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How We Test USB Wi-Fi Adapters

Introduction

Choosing networking gear can be a daunting process. Buying the cheapest product in this market segment is often a lousy idea due to quality issues and poor support, but purchasing the most expensive adapter for no specific reason can be equally foolhardy. Too often, we simply choose a particular brand of networking gear at the onset based on a recommendation or a sale, and simply keep purchasing it.

Product testing of Wi-Fi gear has traditionally focused on only one piece of hardware--the wireless router. While that's the central hub of a home network, it is not the only piece of equipment that should be optimized for the best networking experience. Indeed, in our testing, choosing the best wireless AC USB adapter can be equally important to choosing the right router for your application.

The ideal would be for home users to have access to several brands of equipment and to pick the components that work best after testing them. But the practical reality is that most of us buy parts one at a time as we build our networks out, without access to multiple products simultaneously. This leads to the inevitable read-through of user "product reviews" on various retailer websites. While occasionally informative, and often entertaining, it is too often unclear how a particular product really performs when there are evaluations mostly based on a lack of real data, a majority subjective, leaving the average home user at a loss to choose the best gear in an objective fashion. For a review of the technology behind wireless AC USB adapters, check out our recent USB Wi-Fi 101 article.


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  • blackmagnum
    I am waiting for Apple to update their cheaper Airport Express base station to AC bandwidth. The current one gave me no proplem at all for various types and brands of wifi adaptors.
    Reply
  • marraco
    I have a linksys router and a huawei. I also have some laptops with internal WiFi plaques, some USB WiFi dongles, and many phones and tablets..

    The huawei dongle works well with the huawei router, and so does SOME internal WIFi plaques.

    On the lynksys router, MOST internal WiFi plaques work better, but not all, and not all the USB devices.

    Worse, everything changes when many devices are added to the network, like a large number of laptops, phones, tablets which the family, friends and neighbors overlap, accessing my network or other networks I don't use.

    At this moment IssiDer shows 2 dozen devices at reach of my PC, and I don't have any control over them.

    So, I never trust Tomshardware reviews. They don't test WiFi equipment against a variety of different devices, and they don't check for interference from other networks, and under different channels.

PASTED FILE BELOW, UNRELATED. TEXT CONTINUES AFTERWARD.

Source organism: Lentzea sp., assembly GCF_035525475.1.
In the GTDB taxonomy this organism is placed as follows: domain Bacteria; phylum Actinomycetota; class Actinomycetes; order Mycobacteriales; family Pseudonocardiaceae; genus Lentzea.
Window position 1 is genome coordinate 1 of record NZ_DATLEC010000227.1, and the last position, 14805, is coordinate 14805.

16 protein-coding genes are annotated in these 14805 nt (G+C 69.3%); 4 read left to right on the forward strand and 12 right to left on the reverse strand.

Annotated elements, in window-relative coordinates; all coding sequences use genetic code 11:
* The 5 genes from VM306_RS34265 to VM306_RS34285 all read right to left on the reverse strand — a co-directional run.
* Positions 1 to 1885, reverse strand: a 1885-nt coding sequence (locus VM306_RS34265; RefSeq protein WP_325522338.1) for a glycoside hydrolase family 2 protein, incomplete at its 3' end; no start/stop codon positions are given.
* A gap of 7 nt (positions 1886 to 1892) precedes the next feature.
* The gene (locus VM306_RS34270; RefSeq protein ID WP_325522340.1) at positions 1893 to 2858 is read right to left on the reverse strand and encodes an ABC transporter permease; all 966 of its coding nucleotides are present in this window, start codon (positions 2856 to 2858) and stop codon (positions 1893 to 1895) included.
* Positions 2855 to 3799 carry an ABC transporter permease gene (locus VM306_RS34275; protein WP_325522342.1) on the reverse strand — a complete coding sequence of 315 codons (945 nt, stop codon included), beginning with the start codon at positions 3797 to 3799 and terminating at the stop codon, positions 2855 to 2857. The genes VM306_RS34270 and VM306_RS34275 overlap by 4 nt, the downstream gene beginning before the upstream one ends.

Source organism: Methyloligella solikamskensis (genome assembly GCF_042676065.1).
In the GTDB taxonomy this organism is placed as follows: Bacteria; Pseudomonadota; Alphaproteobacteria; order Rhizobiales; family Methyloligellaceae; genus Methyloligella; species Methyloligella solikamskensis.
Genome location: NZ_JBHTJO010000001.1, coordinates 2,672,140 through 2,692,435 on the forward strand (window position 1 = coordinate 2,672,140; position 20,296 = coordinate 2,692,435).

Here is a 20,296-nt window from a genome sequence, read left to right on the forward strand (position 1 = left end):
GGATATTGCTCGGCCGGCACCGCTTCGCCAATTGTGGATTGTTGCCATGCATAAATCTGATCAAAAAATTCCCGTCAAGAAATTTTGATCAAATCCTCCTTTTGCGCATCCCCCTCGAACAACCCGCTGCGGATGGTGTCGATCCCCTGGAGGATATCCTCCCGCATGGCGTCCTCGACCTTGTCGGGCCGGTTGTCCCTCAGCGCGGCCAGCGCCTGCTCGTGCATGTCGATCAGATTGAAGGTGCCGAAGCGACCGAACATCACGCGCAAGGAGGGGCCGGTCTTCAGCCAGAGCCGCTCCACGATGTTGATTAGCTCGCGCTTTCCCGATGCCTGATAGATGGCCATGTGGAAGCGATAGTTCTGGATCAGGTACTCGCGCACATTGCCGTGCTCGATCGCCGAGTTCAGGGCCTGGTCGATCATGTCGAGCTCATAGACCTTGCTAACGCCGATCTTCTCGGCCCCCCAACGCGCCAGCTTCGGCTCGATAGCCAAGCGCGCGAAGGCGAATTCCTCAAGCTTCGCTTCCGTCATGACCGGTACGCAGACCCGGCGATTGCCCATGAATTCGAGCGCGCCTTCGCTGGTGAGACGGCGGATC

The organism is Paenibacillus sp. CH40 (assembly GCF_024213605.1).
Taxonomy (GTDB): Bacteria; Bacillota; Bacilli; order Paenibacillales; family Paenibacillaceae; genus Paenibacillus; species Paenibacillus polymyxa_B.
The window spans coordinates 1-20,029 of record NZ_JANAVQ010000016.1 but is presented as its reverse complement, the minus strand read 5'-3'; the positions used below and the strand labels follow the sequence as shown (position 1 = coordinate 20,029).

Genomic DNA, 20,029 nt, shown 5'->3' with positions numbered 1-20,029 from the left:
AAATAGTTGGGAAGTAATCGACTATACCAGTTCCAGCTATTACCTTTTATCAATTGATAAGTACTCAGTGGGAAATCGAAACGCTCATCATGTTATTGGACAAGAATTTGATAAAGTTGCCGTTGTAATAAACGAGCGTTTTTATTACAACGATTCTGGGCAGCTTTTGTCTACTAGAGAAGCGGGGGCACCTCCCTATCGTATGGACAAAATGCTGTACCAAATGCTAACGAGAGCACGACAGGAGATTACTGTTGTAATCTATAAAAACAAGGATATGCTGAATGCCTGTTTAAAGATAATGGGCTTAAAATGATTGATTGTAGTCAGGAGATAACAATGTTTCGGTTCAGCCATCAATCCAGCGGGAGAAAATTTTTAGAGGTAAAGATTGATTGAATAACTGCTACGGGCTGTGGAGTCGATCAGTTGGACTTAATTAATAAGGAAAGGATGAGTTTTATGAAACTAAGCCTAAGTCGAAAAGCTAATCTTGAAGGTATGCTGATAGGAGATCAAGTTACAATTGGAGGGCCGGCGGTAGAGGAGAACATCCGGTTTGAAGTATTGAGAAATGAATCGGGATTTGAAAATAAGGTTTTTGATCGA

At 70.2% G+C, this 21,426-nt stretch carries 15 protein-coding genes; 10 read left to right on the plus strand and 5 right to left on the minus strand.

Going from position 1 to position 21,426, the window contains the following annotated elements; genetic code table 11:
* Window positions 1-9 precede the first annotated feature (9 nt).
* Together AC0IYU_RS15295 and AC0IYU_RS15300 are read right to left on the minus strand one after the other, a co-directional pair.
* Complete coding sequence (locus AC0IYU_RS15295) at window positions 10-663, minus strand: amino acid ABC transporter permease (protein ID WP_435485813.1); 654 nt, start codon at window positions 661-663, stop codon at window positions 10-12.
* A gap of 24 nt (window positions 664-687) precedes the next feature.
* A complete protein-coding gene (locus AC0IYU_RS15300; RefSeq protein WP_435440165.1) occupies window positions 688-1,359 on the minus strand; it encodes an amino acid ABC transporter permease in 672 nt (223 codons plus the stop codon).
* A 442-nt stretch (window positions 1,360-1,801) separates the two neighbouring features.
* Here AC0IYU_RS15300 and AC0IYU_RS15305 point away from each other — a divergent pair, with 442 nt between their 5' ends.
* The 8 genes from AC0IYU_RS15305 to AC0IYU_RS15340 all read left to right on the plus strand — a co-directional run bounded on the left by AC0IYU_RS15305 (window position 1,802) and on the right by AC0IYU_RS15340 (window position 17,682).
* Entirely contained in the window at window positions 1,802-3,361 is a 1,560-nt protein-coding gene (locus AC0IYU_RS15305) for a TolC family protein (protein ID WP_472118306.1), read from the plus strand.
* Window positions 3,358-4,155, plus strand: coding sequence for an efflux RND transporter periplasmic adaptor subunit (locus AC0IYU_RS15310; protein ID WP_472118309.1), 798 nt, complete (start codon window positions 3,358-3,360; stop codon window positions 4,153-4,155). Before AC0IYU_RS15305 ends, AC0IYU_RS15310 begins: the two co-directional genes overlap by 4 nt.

The focus tends to be over performance in isolated and controlled state, but that says little or nothing about real world behavior.

    When the air gets filled with other networks, and many different devices are connected to the router, robustness is far more valuable than pure speed.

    Also, it does not matter if a specific router performs best with the non disclosed device inside the laptop used by tomshardware for benchmarking, because I may have a different WiFi plaque, and different WiFi USB dongles.
    Reply
  • Foxlife
    Please keep in mind and add to test methodology the fact that those usb dongles eat up cpu usage, in some case quite significantly vs integrated (within the laptops themselves) solutions.
    Reply
  • tsnor
    Foxlife said "Please keep in mind and add to test methodology the fact that those usb dongles eat up cpu usage, in some case quite significantly vs integrated (within the laptops themselves) solutions."

    I'm surprised by this, given the internal wifi solutions are typically simply mini pci cards. Do you have any references ?

    ---

    I'm looking forward to the actual test results! The test procedures look good.
    Reply
  • dthx
    Nice article. I do appreciate the transparency on your testing methods.
    It is just one way of testing and my experience with some brands that I'll avoid to buy at all cost often differs from your test results. For example, I always had bad luck with anything d-link makes.
    But nothing's perfect in this world, especially when playing with radio waves, So although your methodology will never be 100% accurate due to possible interference from the neighbourhood and maybe the microwave oven of your kitchen, I'd rather choose your methodology (close to the real life usage) over any tests done in specialized labs with all tests executed inside a Faraday cage.
    Reply
  • getochkn
    Why does your picture not show the 2 end antenna's at 45 degree angles like you said you did?
    Reply
  • willy481
    I think most people would rather not have to buy an external WiFi dongle for their laptop or NUC - double whamy as as pay twice to lose 1 port, so are you able to test the most popular mPCIe WiFi-AC cards that laptop makers typically include, in particular the Intel Dual Band Wireless-AC 7260 and its recent replacement the 7265 ?. I realise this not as simple as testing external dongle due the fact laptops dont all use identical antenna designs - so just test in a laptop that uses a typical antenna design -better than nothing; perhaps also test the popular D54250 NUC which uses the above 7260 - think all Intel NUCs use similar box & dual internal antenna
    Reply
  • EdJulio
    Why does your picture not show the 2 end antenna's at 45 degree angles like you said you did?

    The cart is designed to be mobile so it got shifted around during testing. Plus we're constantly switching routers around. The pic caught the cart on an off-day. I swapped out the old pic with a new one. Thanks for the note!!!
    Reply